Promoting the upcoming release of their 14th studio album, Rat Farm, as well as last year’s tell-all biography, “Too High to Die,” the legendary Meat Puppets are set to storm the stage at JJ’s Bohemia on Friday, April 12.
Described by guitarist/singer/songwriter Curt Kirkwood as “real blown-up folk music,” Rat Farm furthers the unique niche of punk-meets-folk-meets-prog-rock sound first created by the band in the early 1980s.
“We wanted this album to be rustic, folk sounding, much like the material from our Out My Way/Huevos era,” Kirkwood said during a recent phone interview. “We wanted to become self-absorbed in the music without having to think about it too much. We didn’t want it to sound contrived.”
What’s delivered on Rat Farm is just that: delightfully intricate melodies and insightful lyrics set against their signature backdrop of pure desert punk. In fact, this release is an unadulterated reflection of what brothers Curt and Cris (bass/vocals) Kirkwood first created under the ’80s Phoenix sun.
The Meat Puppets first became widely known in 1984 when it seemed that every alternative CD collection in the country proudly included a copy their second album, Meat Puppets II. The band’s unique punk-folk sound had grown tremendously from the pure-punk roots of their first release, Meat Puppets. Their third release, 1985’s Up On The Sun, would see the band add clean, melodic prog-rock elements to their punk-folk foundation to create an unmistakable signature sound that continues to expand their ever-growing fan base.
“Just last year we were asked by Animal Collective to play a festival in England with them and perform Up On The Sun in its entirety—which is something we’d never done,” Kirkwood said. “It’s really cool when bands of all kinds tell you that your music influenced them in some way—whether it’s a jam band or Animal Collective or like, Nirvana.”
Commercial recognition came in 1993 when the band was tapped to help Nirvana cover not one, or two, but three Pup classics for their MTV Unplugged sessions. Kurt Cobain chose “Plateau,” “Oh, Me” and the haunting “Lake of Fire” (“where do bad folks go when they die …”), all from Meat Puppets II, to perform during Nirvana’s 14-song set and asked Curt and Cris to play guitar and bass behind his accurate homage to Curt’s sometimes intentionally off-key vocals.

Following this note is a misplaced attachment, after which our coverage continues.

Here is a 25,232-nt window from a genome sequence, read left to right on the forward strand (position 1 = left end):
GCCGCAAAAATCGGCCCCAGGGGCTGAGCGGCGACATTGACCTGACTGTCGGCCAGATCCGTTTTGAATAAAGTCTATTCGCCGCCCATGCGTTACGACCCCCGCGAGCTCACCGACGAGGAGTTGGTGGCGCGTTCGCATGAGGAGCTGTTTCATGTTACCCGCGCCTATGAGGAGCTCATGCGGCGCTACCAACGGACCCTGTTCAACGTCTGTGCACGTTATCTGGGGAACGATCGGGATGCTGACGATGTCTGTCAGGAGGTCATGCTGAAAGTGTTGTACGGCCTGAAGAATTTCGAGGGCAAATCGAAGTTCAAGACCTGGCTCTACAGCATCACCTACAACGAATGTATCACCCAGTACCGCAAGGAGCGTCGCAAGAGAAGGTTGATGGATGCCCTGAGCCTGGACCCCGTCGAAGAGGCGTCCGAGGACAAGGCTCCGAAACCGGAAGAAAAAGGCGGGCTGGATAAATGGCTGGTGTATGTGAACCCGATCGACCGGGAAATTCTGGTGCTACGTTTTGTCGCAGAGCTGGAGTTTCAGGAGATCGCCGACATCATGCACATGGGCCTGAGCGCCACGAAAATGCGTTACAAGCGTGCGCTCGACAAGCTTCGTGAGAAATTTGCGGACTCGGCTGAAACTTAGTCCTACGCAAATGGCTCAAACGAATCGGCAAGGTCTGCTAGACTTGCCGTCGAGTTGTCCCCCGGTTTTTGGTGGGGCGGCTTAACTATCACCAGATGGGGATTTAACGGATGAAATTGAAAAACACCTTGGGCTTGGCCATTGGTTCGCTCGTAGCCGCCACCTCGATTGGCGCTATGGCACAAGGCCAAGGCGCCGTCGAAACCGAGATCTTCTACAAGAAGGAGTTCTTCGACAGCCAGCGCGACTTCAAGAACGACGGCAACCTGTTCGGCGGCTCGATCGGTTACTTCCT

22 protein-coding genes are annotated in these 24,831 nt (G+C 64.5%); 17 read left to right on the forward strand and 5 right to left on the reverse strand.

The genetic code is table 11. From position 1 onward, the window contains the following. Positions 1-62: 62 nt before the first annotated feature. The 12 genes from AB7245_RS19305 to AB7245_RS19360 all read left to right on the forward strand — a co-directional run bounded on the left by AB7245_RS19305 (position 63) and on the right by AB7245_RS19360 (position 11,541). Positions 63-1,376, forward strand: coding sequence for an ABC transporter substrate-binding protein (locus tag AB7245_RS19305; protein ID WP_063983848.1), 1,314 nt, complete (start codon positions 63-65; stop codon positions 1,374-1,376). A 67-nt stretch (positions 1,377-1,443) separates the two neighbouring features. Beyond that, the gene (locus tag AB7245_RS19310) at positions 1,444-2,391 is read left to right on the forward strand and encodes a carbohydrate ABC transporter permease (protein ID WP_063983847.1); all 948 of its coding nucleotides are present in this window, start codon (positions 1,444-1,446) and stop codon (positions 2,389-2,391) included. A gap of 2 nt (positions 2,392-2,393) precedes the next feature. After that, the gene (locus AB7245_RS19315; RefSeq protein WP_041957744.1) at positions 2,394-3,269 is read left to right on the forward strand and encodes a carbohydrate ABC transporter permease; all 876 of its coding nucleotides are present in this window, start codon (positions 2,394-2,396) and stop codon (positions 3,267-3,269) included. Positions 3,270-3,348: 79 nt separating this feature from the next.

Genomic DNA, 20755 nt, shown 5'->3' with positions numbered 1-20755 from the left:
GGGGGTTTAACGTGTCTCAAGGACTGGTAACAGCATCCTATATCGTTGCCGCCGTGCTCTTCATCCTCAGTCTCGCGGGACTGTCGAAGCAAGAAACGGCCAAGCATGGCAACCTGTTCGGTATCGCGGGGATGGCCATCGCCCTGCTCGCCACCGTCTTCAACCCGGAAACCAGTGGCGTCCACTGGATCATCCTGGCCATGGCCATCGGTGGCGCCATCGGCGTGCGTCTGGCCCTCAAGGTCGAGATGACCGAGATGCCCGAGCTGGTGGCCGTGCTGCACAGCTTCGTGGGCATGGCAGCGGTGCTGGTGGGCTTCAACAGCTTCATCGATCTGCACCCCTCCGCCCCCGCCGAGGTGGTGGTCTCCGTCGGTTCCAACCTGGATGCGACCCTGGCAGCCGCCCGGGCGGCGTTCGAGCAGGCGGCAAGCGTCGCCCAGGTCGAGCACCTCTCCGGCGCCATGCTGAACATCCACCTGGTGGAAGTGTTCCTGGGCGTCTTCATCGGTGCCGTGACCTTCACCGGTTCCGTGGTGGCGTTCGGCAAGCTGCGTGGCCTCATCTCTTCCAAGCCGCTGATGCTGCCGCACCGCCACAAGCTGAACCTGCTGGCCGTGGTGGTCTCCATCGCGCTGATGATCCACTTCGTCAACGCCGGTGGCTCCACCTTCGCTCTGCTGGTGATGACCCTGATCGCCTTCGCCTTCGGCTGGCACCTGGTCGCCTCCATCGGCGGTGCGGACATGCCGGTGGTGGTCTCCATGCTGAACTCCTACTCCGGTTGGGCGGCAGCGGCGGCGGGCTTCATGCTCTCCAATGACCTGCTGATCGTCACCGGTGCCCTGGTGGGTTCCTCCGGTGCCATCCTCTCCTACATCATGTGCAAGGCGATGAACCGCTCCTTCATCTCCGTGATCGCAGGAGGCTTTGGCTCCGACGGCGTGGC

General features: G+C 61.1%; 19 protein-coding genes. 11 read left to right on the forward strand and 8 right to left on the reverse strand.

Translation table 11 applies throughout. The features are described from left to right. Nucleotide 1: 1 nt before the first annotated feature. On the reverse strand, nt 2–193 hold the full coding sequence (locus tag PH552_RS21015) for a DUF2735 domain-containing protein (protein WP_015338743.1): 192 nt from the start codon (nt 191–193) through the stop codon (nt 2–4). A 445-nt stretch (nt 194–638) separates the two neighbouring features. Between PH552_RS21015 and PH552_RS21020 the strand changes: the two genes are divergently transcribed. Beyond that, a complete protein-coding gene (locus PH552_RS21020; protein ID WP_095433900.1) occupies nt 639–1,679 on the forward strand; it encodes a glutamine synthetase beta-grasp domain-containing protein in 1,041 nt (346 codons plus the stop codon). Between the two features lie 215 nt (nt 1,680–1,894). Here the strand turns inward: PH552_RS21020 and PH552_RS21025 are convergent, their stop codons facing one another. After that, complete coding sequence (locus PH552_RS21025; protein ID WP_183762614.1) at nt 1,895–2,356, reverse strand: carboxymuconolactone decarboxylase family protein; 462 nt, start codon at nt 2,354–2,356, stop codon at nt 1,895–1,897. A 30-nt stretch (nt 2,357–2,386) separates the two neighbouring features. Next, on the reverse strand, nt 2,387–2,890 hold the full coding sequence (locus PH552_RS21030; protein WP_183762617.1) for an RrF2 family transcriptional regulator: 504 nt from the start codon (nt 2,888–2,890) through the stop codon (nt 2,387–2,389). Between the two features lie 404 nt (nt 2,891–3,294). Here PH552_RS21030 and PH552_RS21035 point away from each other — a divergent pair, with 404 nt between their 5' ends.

The Kirkwood brothers’ televised appearance onstage alongside the grunge giants and three-track inclusion on the subsequent multi-million selling album delivered a new generation of fans who were buying anything Cobain was peddling.
That exposure, along with the hit single, “Backwater,” catapulted their next album, Too High To Die, to gold-record status in 1994. The band’s career seemed to be riding high in the mid-’90s, but unfortunately so were its members. Heavy drug use, in-fighting and the law split up the Kirkwoods in the early 2000s, with Cris’ conviction on assault charges and Curt’s determination to take the band in his own direction.
After a few Cris-less releases, the Kirkwoods reunited in 2009 and have generated a couple of killer albums and tours since, including Rat Farm. This particular collection of material is defined by its effortless, laid-back harmonies, distinctive guitar work and psychedelic, cosmic country sounds. With influences ranging from Marty Robbins to ZZ Top to Led Zeppelin, the Kirkwoods try to combine a diverse array of sounds and songwriting styles with every release—and Rat Farm is no different.
“I wanted this album to be just chords and melodies—played as straight as possible—and focus more on the lyrics and singing,” Kirkwood said. “I tried to write stuff that would stand on its own.” When asked his approach to songwriting he added, “I just write down stuff that sounds really cool.”
Other cool stuff that’s been written down lately are stories about the band told by friends, family and fans in the band’s biography “Too High to Die,” released late last year. Some truths, some memories, some happy, some scary, the book is a no-holds-barred recollection of the band’s 30-year history as told by the people who witnessed their fair share of it.
“Although it’s hard to read about yourself, it’s cool that it’s based on stories and not just facts,” Kirkwood said. “Besides, it evokes memories that I’d forgotten until now.”
Friday, April 12 • JJ’s Bohemia • 231 E. MLK Blvd. • (423) 266-1400 • jjsbohemia.com